PaaS Emergency contacts and escalations document (restricted access) provides useful contact information for senior GaaP management escalations for out of hours support.

When the incident is over

When the problem has been fixed, check that our status page is showing that the PaaS is operational.

Incident Report

The incident report template gives some guidance about how to complete it.

The incident lead and incident comms should ensure that the report is completed and that all relevant details are in the timeline.

Incident Review meeting

This is a no-blame retro of the incident. See blameless postmortems for some background.

The purpose of the meeting is to agree on what happened, to ensure the record fully reflects this, and to agree all follow-up actions. It should be held within a few days of the incident being resolved.

Invite the people from the team who were involved (Incident Lead/Comms/Team who worked on it) and if they are not on the list already, add the Delivery manager, Product Manager and Tech Arch.

Publishing the Incident Report

Some background.

Tell the GaaP comms team (Nettie Williams) as soon as possible that there may be a report to publish.

Deciding to publish

This decision should be made by two of DM/PM/TL/TA. By default we publish Incident Reports on the GaaP Blog unless there is a good reason not to. This approach is consistent across Data Group - it is similar to how GOV.UK publishes its reports. It sets a good example and demonstrates openness, which is a good thing. We just need to make sure we consider any negative ramifications.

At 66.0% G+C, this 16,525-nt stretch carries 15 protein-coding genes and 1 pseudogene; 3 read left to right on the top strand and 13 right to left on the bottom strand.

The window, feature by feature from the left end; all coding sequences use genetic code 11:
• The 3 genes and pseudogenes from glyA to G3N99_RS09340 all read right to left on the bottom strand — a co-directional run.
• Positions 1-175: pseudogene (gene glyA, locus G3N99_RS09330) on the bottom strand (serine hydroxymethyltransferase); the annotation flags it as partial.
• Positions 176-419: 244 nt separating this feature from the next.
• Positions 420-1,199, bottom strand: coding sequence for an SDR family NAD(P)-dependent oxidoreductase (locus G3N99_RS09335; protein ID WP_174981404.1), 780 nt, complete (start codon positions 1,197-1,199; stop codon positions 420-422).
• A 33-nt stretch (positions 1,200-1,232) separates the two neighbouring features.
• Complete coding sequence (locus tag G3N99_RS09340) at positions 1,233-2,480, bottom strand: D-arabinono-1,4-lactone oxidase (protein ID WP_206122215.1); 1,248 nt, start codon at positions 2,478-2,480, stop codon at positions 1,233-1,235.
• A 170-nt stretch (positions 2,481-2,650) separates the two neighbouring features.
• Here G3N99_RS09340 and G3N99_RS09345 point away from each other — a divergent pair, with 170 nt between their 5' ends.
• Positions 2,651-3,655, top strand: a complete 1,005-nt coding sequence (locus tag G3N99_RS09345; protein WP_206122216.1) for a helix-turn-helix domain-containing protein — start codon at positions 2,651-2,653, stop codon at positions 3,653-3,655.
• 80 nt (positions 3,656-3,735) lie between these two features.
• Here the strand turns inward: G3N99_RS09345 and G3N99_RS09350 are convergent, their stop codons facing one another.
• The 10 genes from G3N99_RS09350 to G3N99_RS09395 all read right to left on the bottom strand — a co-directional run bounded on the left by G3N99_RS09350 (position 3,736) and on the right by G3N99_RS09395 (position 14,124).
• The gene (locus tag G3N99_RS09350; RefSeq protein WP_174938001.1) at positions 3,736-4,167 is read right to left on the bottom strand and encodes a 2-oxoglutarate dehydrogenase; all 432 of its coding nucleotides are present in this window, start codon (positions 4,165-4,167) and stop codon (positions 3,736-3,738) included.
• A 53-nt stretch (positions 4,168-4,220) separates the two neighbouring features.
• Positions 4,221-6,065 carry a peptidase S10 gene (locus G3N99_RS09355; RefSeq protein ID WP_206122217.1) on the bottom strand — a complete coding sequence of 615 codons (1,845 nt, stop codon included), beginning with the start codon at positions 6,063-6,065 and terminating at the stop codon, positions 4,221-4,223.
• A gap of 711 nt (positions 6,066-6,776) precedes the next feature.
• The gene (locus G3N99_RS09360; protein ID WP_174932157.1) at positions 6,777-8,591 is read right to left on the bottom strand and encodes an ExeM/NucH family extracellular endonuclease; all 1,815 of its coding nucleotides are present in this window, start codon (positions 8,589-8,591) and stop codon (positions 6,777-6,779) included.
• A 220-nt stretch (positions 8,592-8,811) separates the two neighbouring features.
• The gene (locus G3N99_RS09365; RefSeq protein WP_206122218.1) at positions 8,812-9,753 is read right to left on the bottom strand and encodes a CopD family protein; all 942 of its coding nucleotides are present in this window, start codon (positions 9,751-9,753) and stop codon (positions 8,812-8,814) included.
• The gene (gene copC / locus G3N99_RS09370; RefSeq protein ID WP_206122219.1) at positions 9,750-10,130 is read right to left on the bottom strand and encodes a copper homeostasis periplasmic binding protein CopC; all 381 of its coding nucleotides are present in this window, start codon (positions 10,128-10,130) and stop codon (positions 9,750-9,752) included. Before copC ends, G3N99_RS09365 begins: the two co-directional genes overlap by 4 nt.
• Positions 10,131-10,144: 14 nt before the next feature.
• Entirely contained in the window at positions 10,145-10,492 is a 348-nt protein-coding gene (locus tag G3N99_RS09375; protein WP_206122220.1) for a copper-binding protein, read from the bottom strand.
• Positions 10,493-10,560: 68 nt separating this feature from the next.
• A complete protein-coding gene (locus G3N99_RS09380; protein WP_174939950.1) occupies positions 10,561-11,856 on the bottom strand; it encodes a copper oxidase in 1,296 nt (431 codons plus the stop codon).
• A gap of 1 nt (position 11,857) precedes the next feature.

The only incidents for which this is not automatically true are for security incidents which need to be carefully considered in order to ensure that no further harm could be caused by publishing these.

Editing for publication

Create a copy of our factual incident report which can be edited for publication and send it to Nettie in the GaaP comms team.

The GaaP comms team will edit to ensure it is suitable for the audience. This will include our users who are often developers, and will also include non-tech people. The comms team will want to pair with a member of the PaaS team on this rewrite, and have it fact checked. This could be PM/DM/TA/TL or someone that they suggest. The comms team will agree publication with the cabinet office press office.


If there is a P1 incident, the GaaP programme team will have been informed via the GaaP incidents email list, and will be kept updated via the PaaS Announce email list.

If an incident needs to be escalated beyond the PaaS team, the incident comms person will contact people in the following order:

  • GaaP Programme Director
  • GaaP Programme Team

The person contacted above will decide if they need to alert a member of the GDS executive group. If none of the above are available then they will try the people below in the following order:

  • David Lewis - Director for GDS Portfolio Group

The contact details for the above people, as well as useful contacts, can be found in PaaS Emergency contacts and escalations (restricted access)